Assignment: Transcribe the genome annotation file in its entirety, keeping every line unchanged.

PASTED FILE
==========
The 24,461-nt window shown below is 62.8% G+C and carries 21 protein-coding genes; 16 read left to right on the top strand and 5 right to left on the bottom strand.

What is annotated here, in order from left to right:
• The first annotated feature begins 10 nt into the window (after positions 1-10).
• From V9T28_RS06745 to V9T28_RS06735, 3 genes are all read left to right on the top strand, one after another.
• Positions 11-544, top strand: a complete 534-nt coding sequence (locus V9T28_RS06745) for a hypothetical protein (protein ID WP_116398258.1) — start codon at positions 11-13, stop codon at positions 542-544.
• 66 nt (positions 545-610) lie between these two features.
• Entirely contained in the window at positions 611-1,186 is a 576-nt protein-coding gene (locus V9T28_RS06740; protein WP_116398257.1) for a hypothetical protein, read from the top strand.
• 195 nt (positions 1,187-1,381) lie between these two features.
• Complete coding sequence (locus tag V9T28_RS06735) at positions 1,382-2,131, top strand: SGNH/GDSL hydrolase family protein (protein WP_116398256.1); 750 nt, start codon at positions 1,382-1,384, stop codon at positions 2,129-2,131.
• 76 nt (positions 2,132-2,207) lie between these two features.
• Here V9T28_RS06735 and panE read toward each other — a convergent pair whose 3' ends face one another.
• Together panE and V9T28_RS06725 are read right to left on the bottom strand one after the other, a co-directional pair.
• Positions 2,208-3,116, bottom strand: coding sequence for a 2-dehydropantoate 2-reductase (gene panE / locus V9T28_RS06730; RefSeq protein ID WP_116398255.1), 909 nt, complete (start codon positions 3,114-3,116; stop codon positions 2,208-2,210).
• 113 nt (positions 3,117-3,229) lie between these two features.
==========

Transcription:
The 24,461-nt window shown below is 62.8% G+C and carries 21 protein-coding genes; 16 read left to right on the top strand and 5 right to left on the bottom strand.

What is annotated here, in order from left to right:
• The first annotated feature begins 10 nt into the window (after positions 1-10).
• From V9T28_RS06745 to V9T28_RS06735, 3 genes are all read left to right on the top strand, one after another.
• Positions 11-544, top strand: a complete 534-nt coding sequence (locus V9T28_RS06745) for a hypothetical protein (protein ID WP_116398258.1) — start codon at positions 11-13, stop codon at positions 542-544.
• 66 nt (positions 545-610) lie between these two features.
• Entirely contained in the window at positions 611-1,186 is a 576-nt protein-coding gene (locus V9T28_RS06740; protein WP_116398257.1) for a hypothetical protein, read from the top strand.
• 195 nt (positions 1,187-1,381) lie between these two features.
• Complete coding sequence (locus tag V9T28_RS06735) at positions 1,382-2,131, top strand: SGNH/GDSL hydrolase family protein (protein WP_116398256.1); 750 nt, start codon at positions 1,382-1,384, stop codon at positions 2,129-2,131.
• 76 nt (positions 2,132-2,207) lie between these two features.
• Here V9T28_RS06735 and panE read toward each other — a convergent pair whose 3' ends face one another.
• Together panE and V9T28_RS06725 are read right to left on the bottom strand one after the other, a co-directional pair.
• Positions 2,208-3,116, bottom strand: coding sequence for a 2-dehydropantoate 2-reductase (gene panE / locus V9T28_RS06730; RefSeq protein ID WP_116398255.1), 909 nt, complete (start codon positions 3,114-3,116; stop codon positions 2,208-2,210).
• 113 nt (positions 3,117-3,229) lie between these two features.